Since I’ll be using this on an Intel Sandy Bridge test system, I’m using the LGA 1155/1156 backplate. Notice that it has a cutout for the screw on the base of the socket to ensure it sits flush on the board. This ensures you install the backplate correctly as there is only one way it will fit properly.
The Panther is held down using thumb screws, which is pretty convenient. They also have a Phillips head on them, so you can use a screw driver if you would prefer.
The mounting arms are simple to install; they are held on with two screws per arm that attach to the HSF base. Now you are ready to apply your thermal paste and then mount the Prolimatech Panther!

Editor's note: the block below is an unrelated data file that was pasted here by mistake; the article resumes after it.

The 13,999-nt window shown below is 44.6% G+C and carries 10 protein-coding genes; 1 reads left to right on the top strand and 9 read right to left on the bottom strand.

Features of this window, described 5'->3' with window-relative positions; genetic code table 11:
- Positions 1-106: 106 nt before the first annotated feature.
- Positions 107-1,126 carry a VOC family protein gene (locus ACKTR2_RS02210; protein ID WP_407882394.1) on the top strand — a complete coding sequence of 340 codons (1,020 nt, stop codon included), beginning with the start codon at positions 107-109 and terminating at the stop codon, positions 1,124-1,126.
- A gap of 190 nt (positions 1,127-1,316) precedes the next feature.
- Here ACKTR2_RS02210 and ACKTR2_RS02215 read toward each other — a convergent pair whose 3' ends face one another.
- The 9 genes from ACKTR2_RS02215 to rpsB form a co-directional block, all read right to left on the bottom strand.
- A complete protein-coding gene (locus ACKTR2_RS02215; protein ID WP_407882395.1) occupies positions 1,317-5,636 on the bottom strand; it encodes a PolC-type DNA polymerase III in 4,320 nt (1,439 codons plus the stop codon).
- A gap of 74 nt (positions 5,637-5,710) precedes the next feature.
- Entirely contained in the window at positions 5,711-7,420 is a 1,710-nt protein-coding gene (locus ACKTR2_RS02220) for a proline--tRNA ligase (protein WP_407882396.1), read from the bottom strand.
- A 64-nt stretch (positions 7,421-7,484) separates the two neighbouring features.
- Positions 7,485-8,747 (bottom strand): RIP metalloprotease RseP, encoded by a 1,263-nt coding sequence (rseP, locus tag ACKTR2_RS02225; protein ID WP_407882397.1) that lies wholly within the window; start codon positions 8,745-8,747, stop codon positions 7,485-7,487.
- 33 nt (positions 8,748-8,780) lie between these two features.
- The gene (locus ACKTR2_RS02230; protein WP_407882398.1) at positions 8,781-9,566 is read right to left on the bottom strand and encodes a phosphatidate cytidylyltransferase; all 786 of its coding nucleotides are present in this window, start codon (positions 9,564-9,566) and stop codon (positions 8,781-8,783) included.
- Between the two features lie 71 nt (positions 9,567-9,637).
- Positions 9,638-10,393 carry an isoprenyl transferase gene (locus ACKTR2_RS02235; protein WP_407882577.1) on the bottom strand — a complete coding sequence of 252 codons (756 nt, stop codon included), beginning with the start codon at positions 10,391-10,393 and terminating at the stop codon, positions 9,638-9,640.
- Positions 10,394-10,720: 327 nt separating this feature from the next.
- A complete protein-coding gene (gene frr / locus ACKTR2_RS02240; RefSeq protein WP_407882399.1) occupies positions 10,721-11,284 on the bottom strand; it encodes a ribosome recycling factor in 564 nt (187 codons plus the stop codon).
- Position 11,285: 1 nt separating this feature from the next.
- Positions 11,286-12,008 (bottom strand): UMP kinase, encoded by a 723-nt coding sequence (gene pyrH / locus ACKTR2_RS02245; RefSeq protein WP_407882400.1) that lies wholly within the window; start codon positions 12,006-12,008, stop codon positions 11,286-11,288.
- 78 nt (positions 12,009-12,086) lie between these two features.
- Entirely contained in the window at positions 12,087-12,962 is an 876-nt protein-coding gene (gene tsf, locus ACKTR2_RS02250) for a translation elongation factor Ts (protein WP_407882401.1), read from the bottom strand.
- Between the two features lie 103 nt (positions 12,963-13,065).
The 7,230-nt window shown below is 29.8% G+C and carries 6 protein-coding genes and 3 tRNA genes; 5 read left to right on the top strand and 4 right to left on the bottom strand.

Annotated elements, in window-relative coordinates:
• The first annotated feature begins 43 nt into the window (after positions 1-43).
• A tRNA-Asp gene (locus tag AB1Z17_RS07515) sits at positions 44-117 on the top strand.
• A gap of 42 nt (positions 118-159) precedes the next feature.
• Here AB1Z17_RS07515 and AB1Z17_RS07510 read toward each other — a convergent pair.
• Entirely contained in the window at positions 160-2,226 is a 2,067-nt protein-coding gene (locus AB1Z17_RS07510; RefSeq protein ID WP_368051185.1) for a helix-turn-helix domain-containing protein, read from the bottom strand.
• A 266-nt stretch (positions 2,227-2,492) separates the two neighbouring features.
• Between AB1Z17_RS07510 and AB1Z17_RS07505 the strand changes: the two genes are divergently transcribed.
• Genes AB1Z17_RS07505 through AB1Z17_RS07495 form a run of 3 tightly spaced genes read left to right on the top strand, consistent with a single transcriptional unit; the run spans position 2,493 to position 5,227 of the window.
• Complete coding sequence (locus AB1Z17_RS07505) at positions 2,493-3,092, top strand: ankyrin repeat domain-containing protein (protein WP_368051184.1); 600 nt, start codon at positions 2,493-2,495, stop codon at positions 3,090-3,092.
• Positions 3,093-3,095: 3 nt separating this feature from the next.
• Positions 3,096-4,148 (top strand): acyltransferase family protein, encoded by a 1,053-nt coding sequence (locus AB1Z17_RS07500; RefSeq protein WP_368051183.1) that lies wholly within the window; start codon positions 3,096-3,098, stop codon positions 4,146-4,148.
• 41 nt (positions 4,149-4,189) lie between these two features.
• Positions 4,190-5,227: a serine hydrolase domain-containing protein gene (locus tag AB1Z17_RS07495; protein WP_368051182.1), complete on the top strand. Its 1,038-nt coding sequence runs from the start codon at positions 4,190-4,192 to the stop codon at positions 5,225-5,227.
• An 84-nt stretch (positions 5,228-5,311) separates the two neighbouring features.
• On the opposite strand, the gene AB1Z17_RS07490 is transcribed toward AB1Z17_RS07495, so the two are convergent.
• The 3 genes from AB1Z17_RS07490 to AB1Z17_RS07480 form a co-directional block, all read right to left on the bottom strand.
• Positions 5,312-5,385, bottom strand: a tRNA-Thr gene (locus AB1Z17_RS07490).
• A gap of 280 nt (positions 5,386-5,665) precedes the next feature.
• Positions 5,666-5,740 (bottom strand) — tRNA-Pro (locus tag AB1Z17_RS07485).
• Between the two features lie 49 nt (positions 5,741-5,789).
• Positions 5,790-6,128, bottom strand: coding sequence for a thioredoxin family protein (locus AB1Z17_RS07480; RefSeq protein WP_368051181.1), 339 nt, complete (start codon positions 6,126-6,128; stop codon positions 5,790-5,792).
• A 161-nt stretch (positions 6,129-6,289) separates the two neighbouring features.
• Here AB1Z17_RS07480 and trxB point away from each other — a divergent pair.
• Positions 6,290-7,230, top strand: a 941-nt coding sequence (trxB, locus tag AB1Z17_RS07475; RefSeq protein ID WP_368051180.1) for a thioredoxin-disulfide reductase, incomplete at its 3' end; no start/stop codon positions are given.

Getting the heatsink mounted was no issue at all. Make sure when you’re tightening the thumbscrews down that you’re not going in a circular pattern. Alternate sides if possible to ensure you’re getting the best mount possible.
As you can see, the design of the Panther ensures you shouldn’t have any issues with RAM clearance. The cooler is pretty thin when it comes to the width, so there should be plenty of space between your DIMM slots and fan. This is a huge plus, as my Corsair Vengeance memory modules have rather large heat spreaders.